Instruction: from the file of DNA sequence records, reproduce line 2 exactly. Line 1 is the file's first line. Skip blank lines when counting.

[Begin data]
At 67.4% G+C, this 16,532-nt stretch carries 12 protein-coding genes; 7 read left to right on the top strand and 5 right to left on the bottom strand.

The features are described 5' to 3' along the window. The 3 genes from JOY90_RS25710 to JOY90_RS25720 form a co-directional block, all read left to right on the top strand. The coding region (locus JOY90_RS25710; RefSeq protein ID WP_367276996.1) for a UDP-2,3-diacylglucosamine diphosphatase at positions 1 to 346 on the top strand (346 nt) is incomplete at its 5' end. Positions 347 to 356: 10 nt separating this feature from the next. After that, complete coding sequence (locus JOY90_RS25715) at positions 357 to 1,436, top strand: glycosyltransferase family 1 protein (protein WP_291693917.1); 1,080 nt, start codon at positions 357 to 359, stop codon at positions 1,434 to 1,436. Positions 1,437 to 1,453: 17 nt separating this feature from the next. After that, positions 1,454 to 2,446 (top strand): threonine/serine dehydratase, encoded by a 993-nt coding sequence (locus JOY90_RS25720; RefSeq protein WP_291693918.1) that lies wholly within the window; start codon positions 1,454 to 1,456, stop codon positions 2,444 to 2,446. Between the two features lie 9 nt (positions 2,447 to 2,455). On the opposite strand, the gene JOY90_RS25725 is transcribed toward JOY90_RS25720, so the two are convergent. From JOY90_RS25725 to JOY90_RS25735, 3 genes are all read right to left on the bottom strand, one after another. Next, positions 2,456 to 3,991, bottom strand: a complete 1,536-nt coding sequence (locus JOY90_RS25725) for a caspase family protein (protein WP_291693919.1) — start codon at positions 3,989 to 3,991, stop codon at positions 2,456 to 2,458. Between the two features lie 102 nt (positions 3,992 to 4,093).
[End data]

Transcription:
The features are described 5' to 3' along the window. The 3 genes from JOY90_RS25710 to JOY90_RS25720 form a co-directional block, all read left to right on the top strand. The coding region (locus JOY90_RS25710; RefSeq protein ID WP_367276996.1) for a UDP-2,3-diacylglucosamine diphosphatase at positions 1 to 346 on the top strand (346 nt) is incomplete at its 5' end. Positions 347 to 356: 10 nt separating this feature from the next. After that, complete coding sequence (locus JOY90_RS25715) at positions 357 to 1,436, top strand: glycosyltransferase family 1 protein (protein WP_291693917.1); 1,080 nt, start codon at positions 357 to 359, stop codon at positions 1,434 to 1,436. Positions 1,437 to 1,453: 17 nt separating this feature from the next. After that, positions 1,454 to 2,446 (top strand): threonine/serine dehydratase, encoded by a 993-nt coding sequence (locus JOY90_RS25720; RefSeq protein WP_291693918.1) that lies wholly within the window; start codon positions 1,454 to 1,456, stop codon positions 2,444 to 2,446. Between the two features lie 9 nt (positions 2,447 to 2,455). On the opposite strand, the gene JOY90_RS25725 is transcribed toward JOY90_RS25720, so the two are convergent. From JOY90_RS25725 to JOY90_RS25735, 3 genes are all read right to left on the bottom strand, one after another. Next, positions 2,456 to 3,991, bottom strand: a complete 1,536-nt coding sequence (locus JOY90_RS25725) for a caspase family protein (protein WP_291693919.1) — start codon at positions 3,989 to 3,991, stop codon at positions 2,456 to 2,458. Between the two features lie 102 nt (positions 3,992 to 4,093).